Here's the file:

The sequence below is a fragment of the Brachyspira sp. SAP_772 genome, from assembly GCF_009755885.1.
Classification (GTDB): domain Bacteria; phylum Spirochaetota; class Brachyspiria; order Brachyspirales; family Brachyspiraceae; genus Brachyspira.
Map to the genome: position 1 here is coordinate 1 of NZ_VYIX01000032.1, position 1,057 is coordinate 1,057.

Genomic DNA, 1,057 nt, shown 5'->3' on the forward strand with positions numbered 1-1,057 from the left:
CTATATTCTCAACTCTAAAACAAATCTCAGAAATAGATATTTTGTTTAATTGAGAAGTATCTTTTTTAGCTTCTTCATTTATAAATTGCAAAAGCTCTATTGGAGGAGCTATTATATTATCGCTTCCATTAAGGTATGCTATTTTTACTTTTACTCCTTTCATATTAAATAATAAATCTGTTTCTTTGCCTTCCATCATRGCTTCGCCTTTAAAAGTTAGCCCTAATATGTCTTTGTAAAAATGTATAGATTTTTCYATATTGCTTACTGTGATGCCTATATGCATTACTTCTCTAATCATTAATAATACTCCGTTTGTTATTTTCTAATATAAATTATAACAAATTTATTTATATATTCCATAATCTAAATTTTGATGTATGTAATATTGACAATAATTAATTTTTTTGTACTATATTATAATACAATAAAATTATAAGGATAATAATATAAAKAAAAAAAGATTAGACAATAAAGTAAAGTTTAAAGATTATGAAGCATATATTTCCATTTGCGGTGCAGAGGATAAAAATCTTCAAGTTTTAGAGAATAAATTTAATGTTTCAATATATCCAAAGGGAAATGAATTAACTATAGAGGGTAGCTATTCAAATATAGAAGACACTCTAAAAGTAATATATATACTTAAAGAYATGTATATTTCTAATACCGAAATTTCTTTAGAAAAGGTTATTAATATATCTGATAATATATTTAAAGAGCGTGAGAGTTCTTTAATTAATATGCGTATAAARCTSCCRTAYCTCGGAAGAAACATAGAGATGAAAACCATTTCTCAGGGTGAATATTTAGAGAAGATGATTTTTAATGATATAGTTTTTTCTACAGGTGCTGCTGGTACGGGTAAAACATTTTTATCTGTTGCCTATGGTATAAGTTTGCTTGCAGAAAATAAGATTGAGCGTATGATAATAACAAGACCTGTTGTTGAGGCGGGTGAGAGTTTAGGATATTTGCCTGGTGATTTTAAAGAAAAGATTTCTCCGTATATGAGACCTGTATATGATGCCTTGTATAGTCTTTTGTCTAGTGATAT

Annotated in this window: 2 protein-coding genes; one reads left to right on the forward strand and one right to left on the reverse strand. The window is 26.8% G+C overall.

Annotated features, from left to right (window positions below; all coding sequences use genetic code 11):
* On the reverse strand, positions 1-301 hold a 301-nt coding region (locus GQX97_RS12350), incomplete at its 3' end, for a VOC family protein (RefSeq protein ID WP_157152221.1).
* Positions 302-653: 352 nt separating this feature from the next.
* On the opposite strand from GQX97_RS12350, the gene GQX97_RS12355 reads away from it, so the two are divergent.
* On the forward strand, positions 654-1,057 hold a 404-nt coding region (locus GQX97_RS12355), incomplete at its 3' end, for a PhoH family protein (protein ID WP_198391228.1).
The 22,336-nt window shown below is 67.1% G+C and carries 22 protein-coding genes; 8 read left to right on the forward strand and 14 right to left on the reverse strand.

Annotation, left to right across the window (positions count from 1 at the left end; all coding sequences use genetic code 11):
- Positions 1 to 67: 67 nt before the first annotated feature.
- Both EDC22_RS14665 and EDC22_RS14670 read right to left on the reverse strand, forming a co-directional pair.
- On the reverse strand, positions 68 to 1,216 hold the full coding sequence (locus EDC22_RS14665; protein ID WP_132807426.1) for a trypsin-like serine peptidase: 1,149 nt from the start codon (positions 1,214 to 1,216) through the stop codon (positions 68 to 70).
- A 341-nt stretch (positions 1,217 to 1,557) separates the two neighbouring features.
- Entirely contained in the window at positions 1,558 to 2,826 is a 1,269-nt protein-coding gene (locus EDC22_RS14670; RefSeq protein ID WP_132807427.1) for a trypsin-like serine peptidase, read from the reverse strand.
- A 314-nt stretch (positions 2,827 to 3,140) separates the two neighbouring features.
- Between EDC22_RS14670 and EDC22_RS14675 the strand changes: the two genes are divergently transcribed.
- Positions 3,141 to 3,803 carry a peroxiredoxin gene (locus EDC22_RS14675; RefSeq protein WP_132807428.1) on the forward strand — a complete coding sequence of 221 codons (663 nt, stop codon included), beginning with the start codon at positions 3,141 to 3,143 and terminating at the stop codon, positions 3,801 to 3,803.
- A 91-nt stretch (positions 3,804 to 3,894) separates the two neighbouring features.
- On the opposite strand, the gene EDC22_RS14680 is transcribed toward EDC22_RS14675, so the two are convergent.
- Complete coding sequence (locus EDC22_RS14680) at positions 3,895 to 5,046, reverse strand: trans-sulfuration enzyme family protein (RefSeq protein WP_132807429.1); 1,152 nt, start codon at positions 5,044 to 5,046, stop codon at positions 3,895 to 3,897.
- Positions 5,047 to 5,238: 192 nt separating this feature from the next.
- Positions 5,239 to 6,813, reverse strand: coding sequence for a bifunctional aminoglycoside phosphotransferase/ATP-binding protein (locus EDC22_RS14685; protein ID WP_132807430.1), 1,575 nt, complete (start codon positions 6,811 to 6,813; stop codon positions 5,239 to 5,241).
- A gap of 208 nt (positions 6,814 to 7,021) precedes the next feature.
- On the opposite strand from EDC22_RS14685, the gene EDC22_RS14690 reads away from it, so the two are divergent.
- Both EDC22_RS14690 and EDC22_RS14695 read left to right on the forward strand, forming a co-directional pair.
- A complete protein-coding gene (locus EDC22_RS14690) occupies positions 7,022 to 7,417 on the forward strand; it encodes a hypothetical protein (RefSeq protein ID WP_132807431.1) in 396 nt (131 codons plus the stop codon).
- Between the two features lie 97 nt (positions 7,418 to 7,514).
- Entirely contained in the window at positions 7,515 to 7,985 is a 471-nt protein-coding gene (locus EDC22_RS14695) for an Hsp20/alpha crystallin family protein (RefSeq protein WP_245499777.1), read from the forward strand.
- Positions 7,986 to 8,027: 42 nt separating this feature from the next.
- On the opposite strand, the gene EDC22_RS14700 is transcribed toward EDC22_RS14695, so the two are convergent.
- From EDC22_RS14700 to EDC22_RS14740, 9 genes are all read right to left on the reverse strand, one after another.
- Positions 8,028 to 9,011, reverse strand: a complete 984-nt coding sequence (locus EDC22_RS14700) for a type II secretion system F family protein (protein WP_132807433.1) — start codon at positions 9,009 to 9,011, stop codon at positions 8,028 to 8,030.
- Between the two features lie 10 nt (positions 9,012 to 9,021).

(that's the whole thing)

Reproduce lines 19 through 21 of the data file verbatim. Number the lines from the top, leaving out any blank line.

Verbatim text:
- A 314-nt stretch (positions 2,827 to 3,140) separates the two neighbouring features.
- Between EDC22_RS14670 and EDC22_RS14675 the strand changes: the two genes are divergently transcribed.
- Positions 3,141 to 3,803 carry a peroxiredoxin gene (locus EDC22_RS14675; RefSeq protein WP_132807428.1) on the forward strand — a complete coding sequence of 221 codons (663 nt, stop codon included), beginning with the start codon at positions 3,141 to 3,143 and terminating at the stop codon, positions 3,801 to 3,803.